Roberts must have made a good impression on the pirates because just six weeks after taking the Princess Davis was killed in an ambush arranged by the governor of the Portuguese island of Principe. Davis's house of lords approached Roberts that evening and elected him as the ship's new Captain. Robert's first action was to get revenge for Davis's death. The pirates destroyed much of the island where he was killed.
Roberts maintained the house of lords and went on to become the must successful pirate in history. By February of 1722 he and his men had taken over 460 ships. Roberts was killed in battle against HMS Swallow and before surrendering, his men threw his body overboard, fulfilling his pledge that the British would never get his body.
Moody and the five other members of the house of lords were held together in jail. They quickly escaped but were apprehended within a day. They were tried at Cape Corso Castle and found guilty of piracy. All six were hanged for their crimes.
As recorded in;
A General History of the Robberies and Murders of the most notorious Pyrates, and also their Policies, Discipline and Government by Daniel Defoe, 1724.
The Court on the 31st of March, remanded the following six before them, for Sentence, viz. Dav. Sympson, Wm. Magnes, R. Hardy, Thomas Sutton, Christopher Moody, and Valentine Ashplant.
To whom the President spoke to the following Purpose: The Crime of Piracy, of which all of ye have been justly convicted, is of all other Robberies the most aggravating and inhumane, in that being removed from the Fears of Surprise, in remote and distant Parts, you do in Wantonness of Power often add Cruelty to Theft.
Pirates unmoved at Distress or Poverty, not only spoil and rob, but do it from Men needy, and who are purchasing their Livelihoods thro’ Hazards and Difficulties, which ought rather to move Compassion; and what is still worse, do often, by Persuasion or Force, engage the inconsiderate Part of them, to their own and Families, Ruin, removing them from their Wives and Children, and by that, from the means that should support them prom Misery and Want.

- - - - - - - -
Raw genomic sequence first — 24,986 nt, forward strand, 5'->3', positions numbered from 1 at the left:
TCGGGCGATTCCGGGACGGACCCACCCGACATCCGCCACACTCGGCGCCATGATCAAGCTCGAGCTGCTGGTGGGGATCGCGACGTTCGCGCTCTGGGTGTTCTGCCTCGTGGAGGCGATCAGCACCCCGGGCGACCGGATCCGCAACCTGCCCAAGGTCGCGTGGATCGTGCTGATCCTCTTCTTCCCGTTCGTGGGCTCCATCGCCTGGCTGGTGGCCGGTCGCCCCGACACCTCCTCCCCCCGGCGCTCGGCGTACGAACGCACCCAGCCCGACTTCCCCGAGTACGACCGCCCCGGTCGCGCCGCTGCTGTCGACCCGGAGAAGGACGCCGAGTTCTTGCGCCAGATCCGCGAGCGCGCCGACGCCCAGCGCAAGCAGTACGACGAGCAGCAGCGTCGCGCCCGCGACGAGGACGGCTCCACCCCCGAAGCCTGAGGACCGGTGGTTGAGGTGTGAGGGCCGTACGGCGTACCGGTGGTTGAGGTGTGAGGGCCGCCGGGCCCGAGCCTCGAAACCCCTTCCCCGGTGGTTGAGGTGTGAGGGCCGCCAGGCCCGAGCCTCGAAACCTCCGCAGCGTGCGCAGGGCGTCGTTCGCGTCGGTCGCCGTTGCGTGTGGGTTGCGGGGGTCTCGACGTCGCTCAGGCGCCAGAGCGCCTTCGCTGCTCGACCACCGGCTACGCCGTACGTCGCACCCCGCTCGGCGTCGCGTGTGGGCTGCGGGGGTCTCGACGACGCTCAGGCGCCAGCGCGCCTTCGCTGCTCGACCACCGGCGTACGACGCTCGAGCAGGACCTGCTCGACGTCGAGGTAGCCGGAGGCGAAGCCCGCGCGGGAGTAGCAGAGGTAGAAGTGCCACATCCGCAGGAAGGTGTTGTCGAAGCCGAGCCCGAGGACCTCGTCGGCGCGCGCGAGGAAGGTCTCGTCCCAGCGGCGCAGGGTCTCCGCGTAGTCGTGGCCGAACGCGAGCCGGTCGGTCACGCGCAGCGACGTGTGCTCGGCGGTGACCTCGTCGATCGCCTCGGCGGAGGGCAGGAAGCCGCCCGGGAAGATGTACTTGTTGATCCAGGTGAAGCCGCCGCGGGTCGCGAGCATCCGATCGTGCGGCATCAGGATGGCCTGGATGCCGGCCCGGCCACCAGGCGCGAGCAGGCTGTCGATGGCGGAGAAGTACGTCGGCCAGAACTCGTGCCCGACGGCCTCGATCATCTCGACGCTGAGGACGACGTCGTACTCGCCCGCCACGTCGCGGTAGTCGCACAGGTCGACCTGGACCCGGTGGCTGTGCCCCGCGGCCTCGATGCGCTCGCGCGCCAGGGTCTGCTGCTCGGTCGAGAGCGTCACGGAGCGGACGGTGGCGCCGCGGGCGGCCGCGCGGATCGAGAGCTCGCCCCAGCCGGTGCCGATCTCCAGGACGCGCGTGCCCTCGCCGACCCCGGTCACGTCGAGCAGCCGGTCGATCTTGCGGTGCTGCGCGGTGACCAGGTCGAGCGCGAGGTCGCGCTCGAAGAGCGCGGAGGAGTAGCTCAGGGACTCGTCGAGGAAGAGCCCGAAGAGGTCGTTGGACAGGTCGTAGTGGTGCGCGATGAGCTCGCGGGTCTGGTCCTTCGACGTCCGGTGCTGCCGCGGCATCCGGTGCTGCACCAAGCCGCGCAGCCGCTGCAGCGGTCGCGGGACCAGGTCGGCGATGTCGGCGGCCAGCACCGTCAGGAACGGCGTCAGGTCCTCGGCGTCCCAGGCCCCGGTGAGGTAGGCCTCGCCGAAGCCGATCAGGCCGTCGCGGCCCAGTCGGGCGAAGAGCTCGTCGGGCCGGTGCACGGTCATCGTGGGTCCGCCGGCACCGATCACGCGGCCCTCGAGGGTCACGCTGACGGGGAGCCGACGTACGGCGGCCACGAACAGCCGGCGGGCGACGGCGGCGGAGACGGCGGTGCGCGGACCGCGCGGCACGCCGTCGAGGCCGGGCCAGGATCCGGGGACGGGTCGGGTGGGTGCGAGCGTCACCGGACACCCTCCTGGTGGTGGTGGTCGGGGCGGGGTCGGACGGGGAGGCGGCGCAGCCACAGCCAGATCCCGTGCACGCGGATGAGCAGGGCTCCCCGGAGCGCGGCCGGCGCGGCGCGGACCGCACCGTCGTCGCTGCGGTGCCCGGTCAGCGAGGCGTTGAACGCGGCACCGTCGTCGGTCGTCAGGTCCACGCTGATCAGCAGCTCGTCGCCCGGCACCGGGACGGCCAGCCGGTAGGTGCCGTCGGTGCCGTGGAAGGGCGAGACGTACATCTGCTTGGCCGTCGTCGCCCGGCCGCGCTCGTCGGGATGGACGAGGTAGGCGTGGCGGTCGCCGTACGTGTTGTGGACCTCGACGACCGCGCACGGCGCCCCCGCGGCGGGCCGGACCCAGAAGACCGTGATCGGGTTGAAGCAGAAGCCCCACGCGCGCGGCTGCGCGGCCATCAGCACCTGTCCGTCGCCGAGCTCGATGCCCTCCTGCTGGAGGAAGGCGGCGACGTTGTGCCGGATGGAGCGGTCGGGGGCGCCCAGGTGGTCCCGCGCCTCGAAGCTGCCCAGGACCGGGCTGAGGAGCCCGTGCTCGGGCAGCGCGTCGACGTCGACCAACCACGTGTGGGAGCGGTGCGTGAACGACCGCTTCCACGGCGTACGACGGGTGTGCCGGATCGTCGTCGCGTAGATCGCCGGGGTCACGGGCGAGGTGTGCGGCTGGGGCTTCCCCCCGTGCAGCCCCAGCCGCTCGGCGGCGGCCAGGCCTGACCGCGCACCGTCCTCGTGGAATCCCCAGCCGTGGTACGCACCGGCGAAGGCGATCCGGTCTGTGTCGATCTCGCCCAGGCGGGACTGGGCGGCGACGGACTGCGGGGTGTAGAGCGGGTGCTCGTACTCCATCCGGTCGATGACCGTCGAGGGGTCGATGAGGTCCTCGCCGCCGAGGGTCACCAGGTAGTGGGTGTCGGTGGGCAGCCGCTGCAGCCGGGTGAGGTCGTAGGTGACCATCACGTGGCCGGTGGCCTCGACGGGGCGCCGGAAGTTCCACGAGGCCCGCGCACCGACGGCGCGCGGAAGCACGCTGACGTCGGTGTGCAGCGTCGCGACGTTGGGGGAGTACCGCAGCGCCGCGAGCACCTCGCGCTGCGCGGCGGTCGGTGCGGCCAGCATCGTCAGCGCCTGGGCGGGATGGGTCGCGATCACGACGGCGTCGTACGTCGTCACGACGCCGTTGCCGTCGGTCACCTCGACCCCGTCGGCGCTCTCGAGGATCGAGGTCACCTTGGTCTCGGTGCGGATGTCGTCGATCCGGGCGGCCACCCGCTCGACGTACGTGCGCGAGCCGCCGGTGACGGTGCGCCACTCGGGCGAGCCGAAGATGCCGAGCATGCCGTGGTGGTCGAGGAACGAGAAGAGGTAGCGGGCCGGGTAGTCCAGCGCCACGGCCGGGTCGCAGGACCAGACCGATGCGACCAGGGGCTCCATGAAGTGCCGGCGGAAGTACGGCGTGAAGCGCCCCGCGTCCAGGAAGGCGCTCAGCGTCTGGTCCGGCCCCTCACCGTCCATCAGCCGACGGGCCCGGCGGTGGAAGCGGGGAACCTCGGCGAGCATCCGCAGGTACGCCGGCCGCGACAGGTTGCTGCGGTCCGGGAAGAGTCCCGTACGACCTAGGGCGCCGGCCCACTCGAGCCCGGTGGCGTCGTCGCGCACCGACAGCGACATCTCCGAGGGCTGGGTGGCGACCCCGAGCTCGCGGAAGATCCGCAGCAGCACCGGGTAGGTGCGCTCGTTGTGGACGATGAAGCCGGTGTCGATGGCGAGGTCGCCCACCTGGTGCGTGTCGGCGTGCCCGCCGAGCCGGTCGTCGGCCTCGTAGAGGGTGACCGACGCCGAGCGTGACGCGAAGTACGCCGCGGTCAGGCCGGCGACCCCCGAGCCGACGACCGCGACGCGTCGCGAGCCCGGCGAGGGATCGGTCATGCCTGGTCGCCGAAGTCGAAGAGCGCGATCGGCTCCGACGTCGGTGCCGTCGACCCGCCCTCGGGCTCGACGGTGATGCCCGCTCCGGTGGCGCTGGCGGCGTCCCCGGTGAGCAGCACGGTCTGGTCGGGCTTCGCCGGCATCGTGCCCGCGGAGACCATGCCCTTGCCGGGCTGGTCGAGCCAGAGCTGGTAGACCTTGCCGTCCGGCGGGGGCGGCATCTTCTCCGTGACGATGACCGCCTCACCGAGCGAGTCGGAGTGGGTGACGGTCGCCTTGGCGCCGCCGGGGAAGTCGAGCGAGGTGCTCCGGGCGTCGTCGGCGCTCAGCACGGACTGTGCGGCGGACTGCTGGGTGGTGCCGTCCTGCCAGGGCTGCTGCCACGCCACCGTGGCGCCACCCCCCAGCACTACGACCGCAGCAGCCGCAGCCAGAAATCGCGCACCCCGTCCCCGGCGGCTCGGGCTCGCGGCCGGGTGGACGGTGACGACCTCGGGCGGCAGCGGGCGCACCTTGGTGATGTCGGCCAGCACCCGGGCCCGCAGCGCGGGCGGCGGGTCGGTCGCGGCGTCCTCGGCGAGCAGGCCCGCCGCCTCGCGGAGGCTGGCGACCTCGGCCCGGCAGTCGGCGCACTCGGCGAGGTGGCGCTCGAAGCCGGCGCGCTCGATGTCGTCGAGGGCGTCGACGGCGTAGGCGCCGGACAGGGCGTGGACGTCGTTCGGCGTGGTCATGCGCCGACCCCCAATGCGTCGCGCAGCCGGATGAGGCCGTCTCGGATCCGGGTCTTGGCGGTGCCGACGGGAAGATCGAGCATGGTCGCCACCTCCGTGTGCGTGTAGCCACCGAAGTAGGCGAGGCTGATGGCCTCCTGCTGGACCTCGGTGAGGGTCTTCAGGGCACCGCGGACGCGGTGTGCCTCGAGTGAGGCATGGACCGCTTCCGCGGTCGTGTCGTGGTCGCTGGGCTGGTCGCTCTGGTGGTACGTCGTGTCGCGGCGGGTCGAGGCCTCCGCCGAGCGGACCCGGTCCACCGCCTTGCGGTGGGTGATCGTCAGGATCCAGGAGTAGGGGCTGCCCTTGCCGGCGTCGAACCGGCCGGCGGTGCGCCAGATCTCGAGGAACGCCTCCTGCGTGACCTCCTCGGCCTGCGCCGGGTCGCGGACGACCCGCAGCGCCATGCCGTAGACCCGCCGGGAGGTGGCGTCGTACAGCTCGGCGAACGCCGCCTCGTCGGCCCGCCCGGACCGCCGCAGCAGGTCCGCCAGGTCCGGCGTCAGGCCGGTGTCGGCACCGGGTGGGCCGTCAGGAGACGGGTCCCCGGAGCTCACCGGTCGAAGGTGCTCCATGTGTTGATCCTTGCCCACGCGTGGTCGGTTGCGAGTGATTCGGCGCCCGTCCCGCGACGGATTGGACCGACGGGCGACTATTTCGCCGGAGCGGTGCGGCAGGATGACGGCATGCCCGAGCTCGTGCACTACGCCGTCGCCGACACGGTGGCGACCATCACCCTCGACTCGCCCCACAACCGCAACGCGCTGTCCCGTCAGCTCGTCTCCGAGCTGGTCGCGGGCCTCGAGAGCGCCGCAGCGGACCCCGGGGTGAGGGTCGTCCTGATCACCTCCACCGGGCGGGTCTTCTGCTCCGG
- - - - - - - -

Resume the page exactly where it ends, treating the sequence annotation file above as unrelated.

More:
To a trading Nation, nothing can be more destructive than Piracy, or call for more exemplary Punishment; besides the national Reflection it infers, it cuts off the Returns of Industry, and those pitiful Importations that alone can make an Island flourishing; and it is your Aggravation, that ye have been Chiefs and Rulers in these licentious and lawless Practices.
However, contrary to the Measure ye have dealt, he have been head with patience, and tho’ little has, or possibly could have, been said in Excuse or Extenuation of your Crimes, yet Charity makes us hope that a true and sincere Repentance (which we highly recommend) may entitle ye to Mercy and Forgiveness, after the Sentence of Law has taken Place, which now remains upon me to pronounce.
You, Dav. Simpson, William Magnes, R. Hardy, Tho. Sutton, Christopher Moody and Val. Ashplant. Ye, and each of you, are adjudged and sentenced, to be carry’d back to the Place from whence you came, from thence to the Place of Execution, without the Gates of the Castle, and there within the Flood-Mark, to be hanged by the Neck till ye are dead.
After this, ye, and each of you shall be taken down, and your Bodies hanged in Chains.